We can safely assume the answer will be no, but Kelly Loeffler won’t leave that to chance. Our friend Reagan Battalion dug up this nugget from 1995, when Fidel Castro paid a visit to the UN but could not wander more than 25 miles of Turtle Bay. The Cuban dictator paid a visit to Harlem’s Abyssinian Baptist Church, where Castro got a hero’s welcome, and then … well, the Miami Herald covered it at the time, and Fox News quoted it last night:

Castro received a similarly warm reception at Abyssinian Baptist Church in Harlem, where Warnock worked at the time. The Miami Herald reported at the time that Castro “blast[ed] the United States with the vigor that was missing from his speech to the United Nations earlier in the day and winding up the evening with a rousing rendition of the socialist hymn Internationale.”

In C-SPAN footage of the event, head pastor Calvin Butts appears to praise Castro, prompting chants of “Fidel! Fidel! Fidel!” from the audience. A translation of Castro’s speech revealed him wondering why he was welcomed at the church, and noting that he changed from his business suit into military fatigues as he prepared for the event. He also described the blockade as “crazy” and “obsolete.” What appears to be additional footage on YouTube pans to the audience cheering Castro.

The head pastor was Calvin Butts, and still is. Butts tells Fox News that they welcomed Castro as part of the church’s “tradition to welcome those who are visionary, who are revolutionary, and who seek the freedom of all of the people around the world.” Freedom under Castro is a rather elastic term, then and now.  The cheering for Castro’s anti-American speech and singing of the Internationale speak pretty clearly for themselves.

But do they speak for Raphael Warnock, the man who will contend for one of Georgia’s two US Senate seats in the January 5 runoff? The Rev. Warnock worked at Abyssinian Baptist at the time of Fidel’s appearance, and apparently Warnock at the time felt that Castro fit into the church’s tradition too.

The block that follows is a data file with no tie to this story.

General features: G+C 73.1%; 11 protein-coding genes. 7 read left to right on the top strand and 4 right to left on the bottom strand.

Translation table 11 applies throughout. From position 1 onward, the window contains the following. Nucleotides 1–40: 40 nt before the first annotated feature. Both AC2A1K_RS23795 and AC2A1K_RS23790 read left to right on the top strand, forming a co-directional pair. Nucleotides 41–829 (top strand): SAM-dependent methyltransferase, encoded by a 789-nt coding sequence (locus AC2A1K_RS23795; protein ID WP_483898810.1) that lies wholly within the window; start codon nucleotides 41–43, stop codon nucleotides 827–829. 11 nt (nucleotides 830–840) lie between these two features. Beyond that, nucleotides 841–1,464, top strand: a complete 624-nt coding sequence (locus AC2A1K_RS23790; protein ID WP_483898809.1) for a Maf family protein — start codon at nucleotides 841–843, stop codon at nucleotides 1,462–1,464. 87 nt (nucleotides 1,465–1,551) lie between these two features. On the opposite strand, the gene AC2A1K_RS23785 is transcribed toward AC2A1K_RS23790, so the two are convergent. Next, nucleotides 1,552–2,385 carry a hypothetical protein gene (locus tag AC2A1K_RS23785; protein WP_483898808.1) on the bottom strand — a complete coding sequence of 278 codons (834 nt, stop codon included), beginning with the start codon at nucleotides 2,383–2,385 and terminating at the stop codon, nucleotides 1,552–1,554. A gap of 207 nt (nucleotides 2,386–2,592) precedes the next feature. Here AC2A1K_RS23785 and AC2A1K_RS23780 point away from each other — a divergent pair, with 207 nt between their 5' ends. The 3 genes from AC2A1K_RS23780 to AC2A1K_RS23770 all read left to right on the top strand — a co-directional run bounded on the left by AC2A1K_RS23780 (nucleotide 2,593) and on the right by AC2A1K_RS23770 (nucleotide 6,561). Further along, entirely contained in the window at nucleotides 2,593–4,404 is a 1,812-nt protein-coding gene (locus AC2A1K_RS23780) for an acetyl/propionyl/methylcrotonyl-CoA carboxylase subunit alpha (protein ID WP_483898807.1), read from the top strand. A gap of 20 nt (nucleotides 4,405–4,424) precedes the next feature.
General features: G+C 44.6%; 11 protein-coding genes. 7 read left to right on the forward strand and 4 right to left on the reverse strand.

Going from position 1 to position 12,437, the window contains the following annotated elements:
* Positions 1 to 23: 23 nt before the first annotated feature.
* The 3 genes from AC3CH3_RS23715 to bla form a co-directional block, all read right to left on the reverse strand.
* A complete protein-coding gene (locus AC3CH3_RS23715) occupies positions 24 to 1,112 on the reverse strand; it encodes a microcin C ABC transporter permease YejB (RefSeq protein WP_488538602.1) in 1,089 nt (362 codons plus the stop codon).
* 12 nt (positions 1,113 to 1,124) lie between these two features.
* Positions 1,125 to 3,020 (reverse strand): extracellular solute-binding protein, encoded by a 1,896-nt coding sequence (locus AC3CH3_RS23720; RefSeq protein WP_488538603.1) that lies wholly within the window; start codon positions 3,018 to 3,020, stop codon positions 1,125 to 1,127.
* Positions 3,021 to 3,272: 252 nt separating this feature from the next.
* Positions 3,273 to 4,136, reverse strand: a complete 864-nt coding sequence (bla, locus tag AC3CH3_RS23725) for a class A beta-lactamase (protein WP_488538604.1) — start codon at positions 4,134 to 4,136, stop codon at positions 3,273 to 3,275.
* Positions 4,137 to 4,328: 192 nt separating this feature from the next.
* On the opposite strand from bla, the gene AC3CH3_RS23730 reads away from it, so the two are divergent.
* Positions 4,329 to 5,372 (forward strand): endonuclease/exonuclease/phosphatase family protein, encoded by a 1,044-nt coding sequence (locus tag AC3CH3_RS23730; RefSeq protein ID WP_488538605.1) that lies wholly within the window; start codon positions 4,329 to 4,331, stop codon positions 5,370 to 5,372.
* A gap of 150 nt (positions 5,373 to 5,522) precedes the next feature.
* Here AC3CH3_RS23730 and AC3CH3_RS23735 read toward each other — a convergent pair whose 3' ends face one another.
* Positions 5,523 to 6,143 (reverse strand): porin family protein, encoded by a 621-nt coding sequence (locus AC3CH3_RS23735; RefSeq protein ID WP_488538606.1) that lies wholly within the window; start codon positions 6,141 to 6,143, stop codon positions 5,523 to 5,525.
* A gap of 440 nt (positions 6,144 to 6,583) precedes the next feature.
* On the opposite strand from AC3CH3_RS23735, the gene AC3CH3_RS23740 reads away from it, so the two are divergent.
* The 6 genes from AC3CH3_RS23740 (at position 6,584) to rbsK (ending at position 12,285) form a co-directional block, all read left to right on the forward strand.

Loeffler wants Georgia voters to note it as well:

Warnock’s campaign denied the candidate had anything to do with the Castro event:

Warnock’s campaign disputes the importance of his role at the church at the time, claiming that he was a junior member of the church staff that was not involved in the decision-making process.

“Twenty-five years ago, Reverend Warnock was a youth pastor and was not involved in any decisions at that time,” a spokesperson for the Warnock campaign said without confirming whether or not Warnock attended that particular event.

The campaign added that Warnock served as a youth pastor when the speech in question occurred and became an “assistant pastor” later in his tenure at the church.

That’s not a great answer to the allegation, however. Castro’s demonstration clearly didn’t repel Warnock at the time or later — in fact, he became even more involved at Abyssinian after Castro’s appearance. Clearly, Warnock at least felt comfortable with the radical nature of this church, if not outright supportive of it. There’s no record that Warnock criticized the invitation or Castro for his speech at it — and if there were any record of it, Warnock’s campaign would have had that in its response to this story.

Perhaps Warnock has a good story to tell about youthful flirtations with radicalism and Castroism, and how those experiences gave him the wisdom to put those aside. If so, Warnock had better start telling those stories, and fast, because voters around the country made it clear that they aren’t interested in progressive Democrats’ soft Castroism, not even in bluer states than Georgia.

Update: Speaking of youthful indiscretions